BRYAN URBICK was almost 60 years old when he ... [more]
Monday, 12 April 2021
PUBS and restaurants are proceeding with caution after being given a roadmap for the lifting of coronavirus measures.
Although they can start to serve customers from April 12, this will be outdoors only for at least a month.
The possibility of trade being heavily dependent on weather means some have decided to wait until May to bring staff back and re-open fully.
Limits on social contact are set to remain until June, which means covid safety measures will restrict the number of customers for some time.
Jayne Worrall, who runs the Bull pub in Wargrave, only has a small garden area with six tables so she has decided to wait until May 17 when customers are expected to be allowed indoors.
She said: “I’m going to leave it until May when the pubs can open properly because I don’t think it’s going to be financially viable for me.
“If you’ve got a big garden where you can seat 100 or more people it is a different kettle of fish but for the Bull it’s just not the same.
“I can’t put any more tables out there because they’ve still got to be a safe distance apart. The weather isn’t reliable either and I know I could put up a canopy but that would be an additional cost.
“I’m not putting that up and taking it down every five minutes to suit England’s weather in April. By April, I will have been closed for a long time, so I can wait another month.
“People would have to come through the pub to get to the garden and if you only have six tables it is just not enough trade to justify being open and bringing staff back.”
Dan Wilson, who runs the Bird in Hand in Sonning Common, says he is not sure when he will re-open the pub.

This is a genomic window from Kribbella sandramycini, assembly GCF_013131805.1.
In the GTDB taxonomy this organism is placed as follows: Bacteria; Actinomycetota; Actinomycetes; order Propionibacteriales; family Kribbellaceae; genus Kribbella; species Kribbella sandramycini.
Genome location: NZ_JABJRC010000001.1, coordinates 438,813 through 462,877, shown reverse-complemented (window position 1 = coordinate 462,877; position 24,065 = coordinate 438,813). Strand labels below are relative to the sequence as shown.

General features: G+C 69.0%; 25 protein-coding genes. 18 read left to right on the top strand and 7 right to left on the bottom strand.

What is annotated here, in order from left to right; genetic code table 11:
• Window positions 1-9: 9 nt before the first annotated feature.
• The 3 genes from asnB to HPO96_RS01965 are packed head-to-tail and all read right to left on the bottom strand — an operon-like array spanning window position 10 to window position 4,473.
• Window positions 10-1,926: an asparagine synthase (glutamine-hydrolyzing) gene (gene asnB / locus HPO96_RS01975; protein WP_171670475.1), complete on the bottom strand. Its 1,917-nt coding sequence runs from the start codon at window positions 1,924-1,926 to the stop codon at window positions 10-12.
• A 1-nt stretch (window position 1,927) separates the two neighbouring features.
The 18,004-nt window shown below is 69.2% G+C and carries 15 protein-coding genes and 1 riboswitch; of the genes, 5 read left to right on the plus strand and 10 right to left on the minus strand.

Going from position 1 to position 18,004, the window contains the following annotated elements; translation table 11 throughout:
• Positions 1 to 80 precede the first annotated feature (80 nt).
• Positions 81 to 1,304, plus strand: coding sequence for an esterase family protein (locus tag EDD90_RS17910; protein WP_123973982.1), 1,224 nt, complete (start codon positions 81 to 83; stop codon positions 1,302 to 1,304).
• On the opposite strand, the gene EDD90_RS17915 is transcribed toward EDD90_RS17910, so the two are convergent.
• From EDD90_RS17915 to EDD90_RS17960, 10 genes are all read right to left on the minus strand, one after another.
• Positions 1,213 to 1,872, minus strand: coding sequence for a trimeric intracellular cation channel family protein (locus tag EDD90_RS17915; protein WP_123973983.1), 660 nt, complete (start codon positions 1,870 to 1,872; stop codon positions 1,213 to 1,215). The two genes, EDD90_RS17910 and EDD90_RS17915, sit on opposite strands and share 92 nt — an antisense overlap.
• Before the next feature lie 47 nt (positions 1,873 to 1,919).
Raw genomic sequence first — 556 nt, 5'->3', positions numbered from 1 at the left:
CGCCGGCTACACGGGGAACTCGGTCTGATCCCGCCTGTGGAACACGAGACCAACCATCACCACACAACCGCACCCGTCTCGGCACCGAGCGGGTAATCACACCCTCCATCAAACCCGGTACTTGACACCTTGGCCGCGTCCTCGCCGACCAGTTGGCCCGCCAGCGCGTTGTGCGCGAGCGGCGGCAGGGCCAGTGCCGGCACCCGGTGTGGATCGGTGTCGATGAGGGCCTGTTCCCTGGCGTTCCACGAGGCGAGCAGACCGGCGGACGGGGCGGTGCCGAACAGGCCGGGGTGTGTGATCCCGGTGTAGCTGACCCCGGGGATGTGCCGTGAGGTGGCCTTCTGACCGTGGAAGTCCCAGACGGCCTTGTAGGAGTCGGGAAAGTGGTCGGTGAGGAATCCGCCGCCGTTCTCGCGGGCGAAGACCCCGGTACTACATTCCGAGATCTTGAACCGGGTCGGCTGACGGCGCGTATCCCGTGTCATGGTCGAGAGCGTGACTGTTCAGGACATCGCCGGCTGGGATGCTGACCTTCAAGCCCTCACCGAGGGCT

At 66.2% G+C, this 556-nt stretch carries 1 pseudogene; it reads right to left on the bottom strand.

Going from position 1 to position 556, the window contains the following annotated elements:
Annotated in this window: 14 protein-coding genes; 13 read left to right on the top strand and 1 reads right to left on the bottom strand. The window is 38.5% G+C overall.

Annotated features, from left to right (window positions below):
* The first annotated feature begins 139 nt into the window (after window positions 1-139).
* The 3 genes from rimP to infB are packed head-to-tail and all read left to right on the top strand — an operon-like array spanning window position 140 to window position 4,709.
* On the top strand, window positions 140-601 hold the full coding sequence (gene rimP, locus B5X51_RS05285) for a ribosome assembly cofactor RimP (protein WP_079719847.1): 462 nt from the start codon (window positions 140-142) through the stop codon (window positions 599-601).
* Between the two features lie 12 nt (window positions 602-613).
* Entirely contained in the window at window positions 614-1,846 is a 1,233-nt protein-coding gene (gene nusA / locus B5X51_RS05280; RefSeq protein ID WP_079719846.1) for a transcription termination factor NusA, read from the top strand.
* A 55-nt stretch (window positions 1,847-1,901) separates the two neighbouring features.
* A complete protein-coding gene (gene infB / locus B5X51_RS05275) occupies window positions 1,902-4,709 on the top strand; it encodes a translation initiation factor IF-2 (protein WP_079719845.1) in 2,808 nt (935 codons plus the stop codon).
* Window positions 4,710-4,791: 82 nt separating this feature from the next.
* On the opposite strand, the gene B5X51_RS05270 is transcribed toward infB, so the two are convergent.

Although he has a bigger garden with about 20 tables, only eight of them are covered in case of bad weather.
He said: “We are still thinking things through at the moment. We are hoping to re-open the garden in April but there’s a lot to think about.
“We need to think about the weather and if you do open and bring staff back and it rains, you’ll have an empty pub.
“It is going to be incredibly weather dependent, which doesn’t really help when you have to buy stock weeks in advance.” Mr Wilson and his wife, Helen Blundell, had only been trading for about 18 weeks before the first national lockdown began almost a year ago.
He said: “We’ve had a process of being open, then closed, then open and closed again. For us, we really want to get it absolutely right and say, ‘We’re open and we’re staying open’ and avoid going backwards and forwards.
“I know a lot of publicans were waiting to see what the budget had in store to see what other financial help there may be.”
Nick Willson, who runs the Flowing Spring in Playhatch, said: “We just don’t know whether it will be financially worth opening or not.
“It is down to another compromise, where we can choose to open for another five weeks in the garden only. We do have a big garden and if the weather is good it might bring people out, but if it’s not then it won’t.
“The problem we’re battling with is that our pub is not about being out in the garden – it is about socialising and chatting across the bar and the community spirit.
“I don’t think a lot of our locals will be particularly enamoured with just being in the garden and not being able to mix much.
“I think there needs to be more offered to help get the pubs through to the middle of May.
“It means bringing staff in and if you weigh up the numbers against the extra costs, we’re not convinced it will be worth it. In May, we can open our doors poperly and bring back a bit of that banter and feelgood factor.”
Ted Docherty, who runs the White Hart in Nettlebed and the Crown in Playhatch, said he was considering phased re-openings.